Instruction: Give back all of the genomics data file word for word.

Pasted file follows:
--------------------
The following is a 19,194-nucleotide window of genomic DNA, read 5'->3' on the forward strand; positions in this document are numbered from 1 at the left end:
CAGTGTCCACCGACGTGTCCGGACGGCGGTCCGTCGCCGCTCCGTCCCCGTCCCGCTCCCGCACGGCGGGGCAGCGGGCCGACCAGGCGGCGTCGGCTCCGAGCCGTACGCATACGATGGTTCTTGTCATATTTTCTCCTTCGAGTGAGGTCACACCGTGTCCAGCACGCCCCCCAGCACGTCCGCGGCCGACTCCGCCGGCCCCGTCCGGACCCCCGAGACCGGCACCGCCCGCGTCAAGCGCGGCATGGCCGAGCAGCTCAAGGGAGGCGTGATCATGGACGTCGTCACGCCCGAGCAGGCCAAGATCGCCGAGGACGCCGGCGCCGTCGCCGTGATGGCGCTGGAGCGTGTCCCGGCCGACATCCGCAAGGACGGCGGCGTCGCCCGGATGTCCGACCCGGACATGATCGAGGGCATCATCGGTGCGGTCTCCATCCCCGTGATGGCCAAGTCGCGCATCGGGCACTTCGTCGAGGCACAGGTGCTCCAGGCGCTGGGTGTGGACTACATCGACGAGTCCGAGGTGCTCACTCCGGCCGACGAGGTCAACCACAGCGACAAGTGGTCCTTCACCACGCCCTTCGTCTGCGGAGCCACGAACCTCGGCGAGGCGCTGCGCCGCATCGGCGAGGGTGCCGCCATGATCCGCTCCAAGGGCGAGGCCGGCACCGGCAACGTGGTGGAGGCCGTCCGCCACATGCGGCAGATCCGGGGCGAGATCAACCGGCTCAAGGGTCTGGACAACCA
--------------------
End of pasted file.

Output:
The following is a 19,194-nucleotide window of genomic DNA, read 5'->3' on the forward strand; positions in this document are numbered from 1 at the left end:
CAGTGTCCACCGACGTGTCCGGACGGCGGTCCGTCGCCGCTCCGTCCCCGTCCCGCTCCCGCACGGCGGGGCAGCGGGCCGACCAGGCGGCGTCGGCTCCGAGCCGTACGCATACGATGGTTCTTGTCATATTTTCTCCTTCGAGTGAGGTCACACCGTGTCCAGCACGCCCCCCAGCACGTCCGCGGCCGACTCCGCCGGCCCCGTCCGGACCCCCGAGACCGGCACCGCCCGCGTCAAGCGCGGCATGGCCGAGCAGCTCAAGGGAGGCGTGATCATGGACGTCGTCACGCCCGAGCAGGCCAAGATCGCCGAGGACGCCGGCGCCGTCGCCGTGATGGCGCTGGAGCGTGTCCCGGCCGACATCCGCAAGGACGGCGGCGTCGCCCGGATGTCCGACCCGGACATGATCGAGGGCATCATCGGTGCGGTCTCCATCCCCGTGATGGCCAAGTCGCGCATCGGGCACTTCGTCGAGGCACAGGTGCTCCAGGCGCTGGGTGTGGACTACATCGACGAGTCCGAGGTGCTCACTCCGGCCGACGAGGTCAACCACAGCGACAAGTGGTCCTTCACCACGCCCTTCGTCTGCGGAGCCACGAACCTCGGCGAGGCGCTGCGCCGCATCGGCGAGGGTGCCGCCATGATCCGCTCCAAGGGCGAGGCCGGCACCGGCAACGTGGTGGAGGCCGTCCGCCACATGCGGCAGATCCGGGGCGAGATCAACCGGCTCAAGGGTCTGGACAACCA